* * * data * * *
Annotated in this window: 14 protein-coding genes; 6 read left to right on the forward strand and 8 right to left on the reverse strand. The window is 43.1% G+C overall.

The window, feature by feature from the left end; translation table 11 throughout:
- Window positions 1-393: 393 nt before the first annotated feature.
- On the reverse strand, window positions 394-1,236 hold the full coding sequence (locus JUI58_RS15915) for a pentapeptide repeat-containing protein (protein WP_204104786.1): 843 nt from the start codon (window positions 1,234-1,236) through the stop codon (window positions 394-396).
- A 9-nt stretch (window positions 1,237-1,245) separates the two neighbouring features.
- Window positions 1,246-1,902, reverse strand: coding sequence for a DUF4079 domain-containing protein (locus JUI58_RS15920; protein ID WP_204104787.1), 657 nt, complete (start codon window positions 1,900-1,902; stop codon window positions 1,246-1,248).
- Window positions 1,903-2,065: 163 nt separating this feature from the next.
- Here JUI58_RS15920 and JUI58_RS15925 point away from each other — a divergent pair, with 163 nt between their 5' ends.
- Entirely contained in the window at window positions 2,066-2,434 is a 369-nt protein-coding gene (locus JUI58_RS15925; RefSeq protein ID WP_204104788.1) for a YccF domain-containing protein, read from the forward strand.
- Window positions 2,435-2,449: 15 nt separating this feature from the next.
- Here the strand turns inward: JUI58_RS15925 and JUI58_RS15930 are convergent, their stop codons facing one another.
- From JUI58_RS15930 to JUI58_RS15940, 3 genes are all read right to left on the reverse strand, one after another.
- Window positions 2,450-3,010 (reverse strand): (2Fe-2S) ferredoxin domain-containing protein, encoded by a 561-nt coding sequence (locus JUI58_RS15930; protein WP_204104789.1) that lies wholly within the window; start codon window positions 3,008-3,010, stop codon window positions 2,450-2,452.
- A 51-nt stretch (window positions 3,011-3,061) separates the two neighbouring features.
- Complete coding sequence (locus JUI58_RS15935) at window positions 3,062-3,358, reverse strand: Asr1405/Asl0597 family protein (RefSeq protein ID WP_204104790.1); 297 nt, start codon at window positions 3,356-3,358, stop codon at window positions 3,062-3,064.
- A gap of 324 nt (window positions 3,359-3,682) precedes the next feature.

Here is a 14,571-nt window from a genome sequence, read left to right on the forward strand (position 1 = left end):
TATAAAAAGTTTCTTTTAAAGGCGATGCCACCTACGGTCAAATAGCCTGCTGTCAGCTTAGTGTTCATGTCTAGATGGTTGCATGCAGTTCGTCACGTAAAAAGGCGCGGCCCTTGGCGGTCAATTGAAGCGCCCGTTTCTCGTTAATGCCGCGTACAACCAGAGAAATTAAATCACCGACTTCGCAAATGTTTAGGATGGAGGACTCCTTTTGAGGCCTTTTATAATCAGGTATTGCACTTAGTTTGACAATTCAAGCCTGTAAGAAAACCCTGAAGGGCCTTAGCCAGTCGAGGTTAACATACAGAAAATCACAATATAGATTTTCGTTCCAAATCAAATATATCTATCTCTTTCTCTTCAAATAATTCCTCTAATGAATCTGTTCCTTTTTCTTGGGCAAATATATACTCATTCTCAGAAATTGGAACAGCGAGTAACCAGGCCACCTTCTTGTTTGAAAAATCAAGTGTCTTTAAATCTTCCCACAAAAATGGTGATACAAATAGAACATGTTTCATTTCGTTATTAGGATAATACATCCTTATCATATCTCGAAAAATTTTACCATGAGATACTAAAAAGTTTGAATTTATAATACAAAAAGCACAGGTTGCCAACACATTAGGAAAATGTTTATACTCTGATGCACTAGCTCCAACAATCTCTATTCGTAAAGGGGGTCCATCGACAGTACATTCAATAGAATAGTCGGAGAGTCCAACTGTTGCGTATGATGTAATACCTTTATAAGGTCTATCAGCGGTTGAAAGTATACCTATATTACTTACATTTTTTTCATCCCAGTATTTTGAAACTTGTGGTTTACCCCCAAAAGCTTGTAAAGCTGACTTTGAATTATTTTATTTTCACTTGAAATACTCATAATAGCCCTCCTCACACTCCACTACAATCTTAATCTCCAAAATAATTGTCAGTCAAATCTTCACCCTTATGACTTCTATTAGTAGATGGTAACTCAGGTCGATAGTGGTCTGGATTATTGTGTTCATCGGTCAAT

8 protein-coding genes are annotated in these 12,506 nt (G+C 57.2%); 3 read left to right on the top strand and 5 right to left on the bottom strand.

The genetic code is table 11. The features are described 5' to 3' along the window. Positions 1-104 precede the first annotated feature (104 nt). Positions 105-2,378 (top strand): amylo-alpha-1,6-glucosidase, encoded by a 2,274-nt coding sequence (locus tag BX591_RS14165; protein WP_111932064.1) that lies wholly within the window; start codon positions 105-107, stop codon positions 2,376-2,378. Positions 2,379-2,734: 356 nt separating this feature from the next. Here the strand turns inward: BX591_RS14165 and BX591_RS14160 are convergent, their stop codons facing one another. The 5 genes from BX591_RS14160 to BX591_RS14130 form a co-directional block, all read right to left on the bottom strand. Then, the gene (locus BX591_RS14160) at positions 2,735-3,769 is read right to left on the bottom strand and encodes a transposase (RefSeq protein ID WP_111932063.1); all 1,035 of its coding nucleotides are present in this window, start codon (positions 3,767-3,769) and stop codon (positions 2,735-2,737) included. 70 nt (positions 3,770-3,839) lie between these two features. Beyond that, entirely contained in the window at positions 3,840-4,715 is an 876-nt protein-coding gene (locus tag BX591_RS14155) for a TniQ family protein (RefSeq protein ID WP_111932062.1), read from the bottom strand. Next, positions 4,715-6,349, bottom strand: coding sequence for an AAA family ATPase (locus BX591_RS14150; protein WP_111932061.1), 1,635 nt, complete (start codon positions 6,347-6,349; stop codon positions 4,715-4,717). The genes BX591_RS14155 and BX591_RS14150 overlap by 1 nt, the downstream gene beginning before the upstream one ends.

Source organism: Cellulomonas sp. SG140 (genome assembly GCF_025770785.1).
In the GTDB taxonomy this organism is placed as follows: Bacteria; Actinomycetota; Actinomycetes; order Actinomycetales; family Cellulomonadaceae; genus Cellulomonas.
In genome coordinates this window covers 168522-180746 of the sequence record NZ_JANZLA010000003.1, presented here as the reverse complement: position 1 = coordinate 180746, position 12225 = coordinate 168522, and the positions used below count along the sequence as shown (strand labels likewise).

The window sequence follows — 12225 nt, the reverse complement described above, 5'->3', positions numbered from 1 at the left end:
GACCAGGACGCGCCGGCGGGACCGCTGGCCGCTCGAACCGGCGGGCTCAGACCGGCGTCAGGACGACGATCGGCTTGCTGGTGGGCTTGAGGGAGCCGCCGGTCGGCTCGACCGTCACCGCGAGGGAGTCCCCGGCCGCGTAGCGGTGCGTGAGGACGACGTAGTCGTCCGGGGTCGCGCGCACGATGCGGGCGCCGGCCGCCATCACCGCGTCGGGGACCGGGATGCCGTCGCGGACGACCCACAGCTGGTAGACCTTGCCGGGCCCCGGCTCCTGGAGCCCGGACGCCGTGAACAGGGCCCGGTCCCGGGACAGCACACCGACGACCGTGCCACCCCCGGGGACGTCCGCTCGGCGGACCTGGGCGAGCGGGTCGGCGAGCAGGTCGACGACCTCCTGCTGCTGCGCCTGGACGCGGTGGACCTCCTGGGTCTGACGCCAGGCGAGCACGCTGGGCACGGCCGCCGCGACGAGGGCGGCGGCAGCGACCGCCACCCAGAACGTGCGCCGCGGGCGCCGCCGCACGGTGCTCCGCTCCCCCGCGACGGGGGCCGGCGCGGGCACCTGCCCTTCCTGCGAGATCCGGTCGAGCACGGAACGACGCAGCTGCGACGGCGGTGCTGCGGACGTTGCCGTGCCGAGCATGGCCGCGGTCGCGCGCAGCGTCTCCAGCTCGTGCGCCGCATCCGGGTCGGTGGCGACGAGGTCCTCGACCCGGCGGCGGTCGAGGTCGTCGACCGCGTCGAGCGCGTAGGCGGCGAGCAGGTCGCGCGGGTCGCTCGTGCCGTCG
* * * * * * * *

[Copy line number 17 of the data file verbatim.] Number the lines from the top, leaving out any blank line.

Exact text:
Here is a 14,571-nt window from a genome sequence, read left to right on the forward strand (position 1 = left end):